Deadline extended for E-ZPass signups
CHARLESTON — West Virginia drivers will have an extra 11 days to sign up for the one-time, $24 three- year unlimited use E-ZPass plan after the board of the West Virginia Parkways Authority voted unanimously Friday afternoon to extend the program’s deadline to Jan. 11.
The vote came in an emergency meeting at 1:30 p.m. Friday, as dozens of residents stood lined up around the Parkways Authority’s building, located just outside of Charleston, to sign up for the program before the original Dec. 31 deadline.
“We realized there was extensive demand and it just wasn’t a safe situation, having people parking and walking on Piedmont (Road), where it’s (an) especially narrow, two-lane road,” said Greg Barr, general manager of the Parkways Authority. “The deal has really attracted people, and as the deadline grew closer, demand has continued to mount.”
Tolls on the West Virginia Turnpike will still double in price come Jan. 1, from $2 to $4 at three toll booths: Chelyan (Toll Plaza C) at milepost 83, Pax (Toll Plaza B) at milepost 56 and Ghent (Toll Plaza A) at milepost 30.
Barr said he expects there may be additional demand for the $24, three-year deal after the increase, which is something the Parkways board will address at its next meeting Jan. 10.
“That’ll give us nine or 10 days to get an idea of what we’re dealing with and go from there,” Barr said. “The whole idea wasn’t to rush this and prevent people from signing up - we want as many people as possible to sign up.”
Drivers can sign up for the program by fax or online by midnight Jan. 11. Those who want to mail the forms must have them postmarked by that date as well.
The Parkways Authority’s office on Piedmont Road will also be open Monday, Dec. 31 - a recently declared state holiday - to process applications for walk-ins.
Those who miss the extended deadline for the three-year deal will still be able to buy an annual $25 E-ZPass with unlimited toll use. After 2021, all drivers will pay $25 a year for the pass.
The toll increases were a part of Gov. Jim Justice’s “Roads to Prosperity” program in 2017. The money collected from doubling the tolls will fund more than $300 million in bonds, which will go to the West Virginia Department of Transportation to pay for road projects in 10 counties throughout Southern West Virginia.
This is the first toll increase since 2009, when they rose from $1.25 to the current rate of $2.
The Parkways Authority has not released how many people have purchased a pass since the deal, along with the toll increases, was approved in June.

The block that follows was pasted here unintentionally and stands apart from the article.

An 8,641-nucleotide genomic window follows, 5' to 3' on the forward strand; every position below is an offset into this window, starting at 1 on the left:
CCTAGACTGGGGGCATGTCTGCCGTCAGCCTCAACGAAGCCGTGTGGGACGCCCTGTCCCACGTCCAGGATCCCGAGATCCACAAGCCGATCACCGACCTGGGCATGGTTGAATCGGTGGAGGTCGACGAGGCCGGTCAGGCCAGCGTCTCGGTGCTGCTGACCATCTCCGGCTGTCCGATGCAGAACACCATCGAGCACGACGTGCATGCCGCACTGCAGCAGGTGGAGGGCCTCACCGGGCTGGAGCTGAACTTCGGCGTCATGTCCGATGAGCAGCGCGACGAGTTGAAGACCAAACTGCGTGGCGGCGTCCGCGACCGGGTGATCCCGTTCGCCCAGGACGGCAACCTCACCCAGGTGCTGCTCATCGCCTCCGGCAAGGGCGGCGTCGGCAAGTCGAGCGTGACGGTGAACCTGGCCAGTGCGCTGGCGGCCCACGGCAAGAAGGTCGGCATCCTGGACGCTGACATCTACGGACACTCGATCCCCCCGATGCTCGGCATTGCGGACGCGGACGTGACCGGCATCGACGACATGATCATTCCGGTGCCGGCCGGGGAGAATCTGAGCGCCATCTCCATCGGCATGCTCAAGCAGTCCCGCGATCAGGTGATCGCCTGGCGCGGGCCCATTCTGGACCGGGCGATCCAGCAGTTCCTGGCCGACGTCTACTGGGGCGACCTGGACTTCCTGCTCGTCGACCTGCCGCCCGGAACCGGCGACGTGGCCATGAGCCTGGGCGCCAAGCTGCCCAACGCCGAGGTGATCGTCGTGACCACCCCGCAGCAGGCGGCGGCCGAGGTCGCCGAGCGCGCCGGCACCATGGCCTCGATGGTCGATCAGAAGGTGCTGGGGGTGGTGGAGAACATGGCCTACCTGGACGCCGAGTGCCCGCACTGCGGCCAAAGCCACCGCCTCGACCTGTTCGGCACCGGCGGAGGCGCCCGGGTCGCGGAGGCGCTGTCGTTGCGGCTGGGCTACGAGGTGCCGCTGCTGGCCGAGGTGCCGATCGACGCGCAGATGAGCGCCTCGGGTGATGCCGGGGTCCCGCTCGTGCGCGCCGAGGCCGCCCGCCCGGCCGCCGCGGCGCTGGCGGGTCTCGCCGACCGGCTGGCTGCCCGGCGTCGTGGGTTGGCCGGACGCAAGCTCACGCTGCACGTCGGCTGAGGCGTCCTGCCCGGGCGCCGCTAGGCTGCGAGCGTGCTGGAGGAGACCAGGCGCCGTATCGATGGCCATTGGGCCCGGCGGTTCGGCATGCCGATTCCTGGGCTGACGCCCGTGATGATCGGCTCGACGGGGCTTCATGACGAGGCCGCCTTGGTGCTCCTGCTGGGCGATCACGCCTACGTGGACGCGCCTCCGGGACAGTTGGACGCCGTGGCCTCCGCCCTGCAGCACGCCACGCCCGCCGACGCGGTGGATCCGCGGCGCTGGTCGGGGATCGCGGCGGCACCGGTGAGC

“We’ve been so busy dealing with walk-ins and processing the applications that we haven’t had time to run a report,” Barr said.
While the vote was underway Friday afternoon, more than 100 people stood in a line wrapped around the Parkways Authority building, waiting to sign up for the plan.
An influx of users at http://WVTurnpike.com caused technical issues Thursday that bled into Friday morning. Many looking to sign up online were unable to during this time.
Jennifer Burgess, of Tornado, West Virginia, waited in line for nearly two hours Friday afternoon to purchase a pass for her sister, who lives in White Sulphur Springs, West Virginia, and was unable to fill out the paperwork online Friday morning.
“It’s not too bad out here - you’ve just got to find yourself some good company to wait with,” she said, nodding at the couple behind her who drove up from Monroe County to sign up for the plan.
Bill Schwartz, of Charleston, and Neal Hassie, of Milton, said the main reason they were there Friday was because of procrastination.
“Really that’s it. That’s the answer,” Hassie said.
“Honestly, I saw it on the news this morning and I completely forgot about it before that,” Schwartz said.
When the men were told about the extension, they shrugged.
“We’re already here. No point in leaving,” Schwartz said.
Others, though, started to leave the line when a woman announced the extension to the crowd. They walked the muddy path back to their cars that were parked parallel to the railroad tracks, some nearly a mile down Piedmont Road.
“That’s good news. That line looked long,” said Jacob Monroe, who was walking up to the Parkways Authority’s building as he heard the announcement.
Monroe said he also tried signing up online but was hit with an error message repeatedly, meaning his application was not processed.
He turned around and proceeded back to his car.
“I’ll get out here next week probably. After the holiday,” he said.
Caity Coyne is a corps member with Report for America, an initiative of The GroundTruth Project. Reach Caity Coyne at firstname.lastname@example.org, 304-348-7939 or follow @CaityCoyne on Twitter.